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This article was published 1/4/2020 (200 days ago), so information in it may no longer be current.
The Amazon Prime TV series Tales from the Loop is a science fiction series unlike any other.
It was filmed in southern Manitoba last year from March to July, a stretch that is reflected in the series, which begins with a wintry, frigid landscapes and ultimately yields to sunnier pastoral scenes in lush countryside.
This is emphatically not your typical sci-fi offering, at least not at a time when popular science fiction is indistinguishable from the latest cataclysmic offering from the Marvel Cinematic Universe. This is a show heavy with silences and unspoken emotions. Its atmosphere is decidedly Scandinavian, befitting the show’s inspiration: Swedish artist Simon Stålenhag’s 2014 book of the same name. Stålenhag’s tome was filled with images layering fantastic elements — giant robots, towering machines, dinosaurs — into tableaus of otherwise ordinary rural life.
In short, it feels like the kind of film that might have happened if Ingmar Bergman had tried his hand contemporary science fiction.
That notion pleases series creator and showrunner Nathaniel Halpern, who toiled on the series for its entire six-month production schedule in Manitoba.
Posted: 01/04/2020 7:00 PM
Rebecca Hall was a new mom when she touched down in Winnipeg for the five-month shoot of the Amazon Prime series Tales from the Loop.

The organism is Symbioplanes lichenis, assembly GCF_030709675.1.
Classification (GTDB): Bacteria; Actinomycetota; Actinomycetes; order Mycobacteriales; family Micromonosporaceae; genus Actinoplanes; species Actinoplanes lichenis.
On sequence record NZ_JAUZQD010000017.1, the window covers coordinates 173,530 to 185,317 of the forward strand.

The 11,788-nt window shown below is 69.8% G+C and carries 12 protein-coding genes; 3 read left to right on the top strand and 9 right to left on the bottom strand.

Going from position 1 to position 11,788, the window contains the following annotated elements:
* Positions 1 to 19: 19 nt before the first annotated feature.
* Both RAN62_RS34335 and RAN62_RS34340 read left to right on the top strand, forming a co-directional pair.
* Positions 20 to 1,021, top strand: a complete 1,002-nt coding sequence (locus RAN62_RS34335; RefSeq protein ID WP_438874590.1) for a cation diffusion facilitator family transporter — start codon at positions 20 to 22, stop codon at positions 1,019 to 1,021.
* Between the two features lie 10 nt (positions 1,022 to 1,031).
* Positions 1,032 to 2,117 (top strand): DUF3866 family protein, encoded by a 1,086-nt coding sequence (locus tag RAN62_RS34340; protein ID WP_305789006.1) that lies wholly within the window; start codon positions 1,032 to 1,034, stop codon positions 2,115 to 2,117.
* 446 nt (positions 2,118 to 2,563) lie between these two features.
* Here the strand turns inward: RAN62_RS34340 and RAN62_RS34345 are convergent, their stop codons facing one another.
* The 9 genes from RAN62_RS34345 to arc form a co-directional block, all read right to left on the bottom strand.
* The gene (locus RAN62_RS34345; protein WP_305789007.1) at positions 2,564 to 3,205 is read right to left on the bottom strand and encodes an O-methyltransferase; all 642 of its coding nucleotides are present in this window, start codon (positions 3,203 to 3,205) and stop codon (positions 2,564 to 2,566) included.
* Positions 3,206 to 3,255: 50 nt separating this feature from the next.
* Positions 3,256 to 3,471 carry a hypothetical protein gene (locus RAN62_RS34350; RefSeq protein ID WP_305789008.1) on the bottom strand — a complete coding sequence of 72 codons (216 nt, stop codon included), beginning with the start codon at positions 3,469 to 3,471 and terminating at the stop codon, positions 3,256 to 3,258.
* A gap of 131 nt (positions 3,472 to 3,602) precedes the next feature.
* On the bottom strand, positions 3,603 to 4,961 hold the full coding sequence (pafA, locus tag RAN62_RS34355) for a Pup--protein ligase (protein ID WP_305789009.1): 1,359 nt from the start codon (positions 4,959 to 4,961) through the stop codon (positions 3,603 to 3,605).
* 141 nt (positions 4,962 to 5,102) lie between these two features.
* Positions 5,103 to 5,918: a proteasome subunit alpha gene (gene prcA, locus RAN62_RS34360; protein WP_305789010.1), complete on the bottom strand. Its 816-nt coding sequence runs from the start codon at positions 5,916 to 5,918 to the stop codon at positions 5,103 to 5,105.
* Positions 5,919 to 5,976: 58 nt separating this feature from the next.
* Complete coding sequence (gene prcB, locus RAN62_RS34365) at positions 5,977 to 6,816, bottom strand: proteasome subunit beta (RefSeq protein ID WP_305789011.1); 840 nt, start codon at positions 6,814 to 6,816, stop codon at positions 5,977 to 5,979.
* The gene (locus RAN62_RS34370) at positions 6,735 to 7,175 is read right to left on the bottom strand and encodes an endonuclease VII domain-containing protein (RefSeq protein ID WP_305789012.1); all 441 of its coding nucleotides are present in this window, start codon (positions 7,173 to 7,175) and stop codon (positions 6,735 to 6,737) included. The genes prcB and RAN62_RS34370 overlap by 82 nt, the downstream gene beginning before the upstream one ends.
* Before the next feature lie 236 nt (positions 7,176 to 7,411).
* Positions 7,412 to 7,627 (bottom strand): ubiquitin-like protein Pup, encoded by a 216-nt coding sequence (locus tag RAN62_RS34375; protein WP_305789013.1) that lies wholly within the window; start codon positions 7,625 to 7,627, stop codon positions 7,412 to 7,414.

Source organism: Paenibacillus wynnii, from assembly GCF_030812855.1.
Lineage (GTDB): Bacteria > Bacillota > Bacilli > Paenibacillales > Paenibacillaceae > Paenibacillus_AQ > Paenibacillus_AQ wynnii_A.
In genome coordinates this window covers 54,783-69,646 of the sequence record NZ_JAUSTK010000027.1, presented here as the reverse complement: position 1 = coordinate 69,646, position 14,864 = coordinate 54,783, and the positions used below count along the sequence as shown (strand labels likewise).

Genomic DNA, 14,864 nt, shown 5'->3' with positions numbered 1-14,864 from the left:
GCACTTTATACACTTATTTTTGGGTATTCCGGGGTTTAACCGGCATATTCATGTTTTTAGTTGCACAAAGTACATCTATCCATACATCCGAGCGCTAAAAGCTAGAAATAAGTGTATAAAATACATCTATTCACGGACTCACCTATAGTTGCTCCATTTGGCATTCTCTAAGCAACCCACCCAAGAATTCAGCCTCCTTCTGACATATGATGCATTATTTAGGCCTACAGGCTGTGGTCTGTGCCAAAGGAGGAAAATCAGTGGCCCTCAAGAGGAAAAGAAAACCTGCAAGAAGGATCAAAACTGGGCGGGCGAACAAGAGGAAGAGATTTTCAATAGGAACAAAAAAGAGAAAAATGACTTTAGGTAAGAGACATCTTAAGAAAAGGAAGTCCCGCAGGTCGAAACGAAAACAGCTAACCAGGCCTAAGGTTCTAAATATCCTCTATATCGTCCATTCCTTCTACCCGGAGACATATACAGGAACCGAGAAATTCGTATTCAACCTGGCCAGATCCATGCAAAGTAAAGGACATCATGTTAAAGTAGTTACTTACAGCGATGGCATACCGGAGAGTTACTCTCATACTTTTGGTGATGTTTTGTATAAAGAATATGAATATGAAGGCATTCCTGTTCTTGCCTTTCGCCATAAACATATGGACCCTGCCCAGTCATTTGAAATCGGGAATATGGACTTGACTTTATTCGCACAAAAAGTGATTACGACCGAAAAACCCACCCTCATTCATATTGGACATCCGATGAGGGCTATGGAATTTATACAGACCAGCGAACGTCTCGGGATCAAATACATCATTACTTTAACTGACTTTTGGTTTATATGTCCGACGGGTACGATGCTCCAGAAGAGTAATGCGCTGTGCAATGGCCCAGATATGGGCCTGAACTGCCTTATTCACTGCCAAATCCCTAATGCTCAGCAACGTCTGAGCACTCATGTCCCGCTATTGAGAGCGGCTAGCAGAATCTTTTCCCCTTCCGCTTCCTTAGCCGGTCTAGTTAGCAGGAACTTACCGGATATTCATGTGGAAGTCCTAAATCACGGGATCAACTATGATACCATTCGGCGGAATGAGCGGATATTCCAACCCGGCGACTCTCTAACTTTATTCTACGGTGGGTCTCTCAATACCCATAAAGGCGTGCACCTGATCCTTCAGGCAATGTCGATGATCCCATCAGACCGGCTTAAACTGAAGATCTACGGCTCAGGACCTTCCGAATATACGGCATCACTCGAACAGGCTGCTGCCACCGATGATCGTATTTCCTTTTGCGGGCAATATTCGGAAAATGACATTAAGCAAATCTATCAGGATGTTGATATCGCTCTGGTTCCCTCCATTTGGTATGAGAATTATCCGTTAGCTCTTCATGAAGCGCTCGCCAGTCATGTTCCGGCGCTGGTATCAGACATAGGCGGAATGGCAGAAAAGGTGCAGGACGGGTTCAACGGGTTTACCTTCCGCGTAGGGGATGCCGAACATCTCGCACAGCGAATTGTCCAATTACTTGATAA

Accustomed to the demands of travelling to locations in the course of her career, she was equipped to deal with the challenge of moving to Winnipeg in March 2019 to work on the series.
"I take that as a huge compliment because we talked about Ingmar Bergman throughout," Halpern says in a phone interview from Los Angeles, adding a couple of other filmmakers — Krzysztof Kieślowski (The Three Colours Trilogy) and Andrei Tarkofsky (Solaris) — to his list of influences. The Swedish connection, though, demanded he invite Stålenhag to the set.
"He flew in and he told me: ‘It’s very strange to get on a plane from Sweden, travel very far, and then land someplace that looks exactly like Sweden.’"
As with the book, the premise of the show is that a remote community somehow integrates these strange, otherworldly elements following the construction of "the Loop," an underground particle accelerator built for the purpose of unlocking the secrets of the universe, but in the process facilitating all manner of weird inter-dimensional intrusions into our existence.
Manitoba’s flat prairie landscape and its big expanse of sky provided the right setting for Halpern.
"I had looked at Winnipeg and I also looked at Calgary, but as soon as I went to Calgary, I saw the mountains and realized, ‘This isn’t going to work,’ because of the science-fiction elements like the towers that you see in the first episode," he says. "They need to pop against a big canvas of sky, the way it is with Simon’s paintings. So when I was in Winnipeg, I thought: This is the perfect place."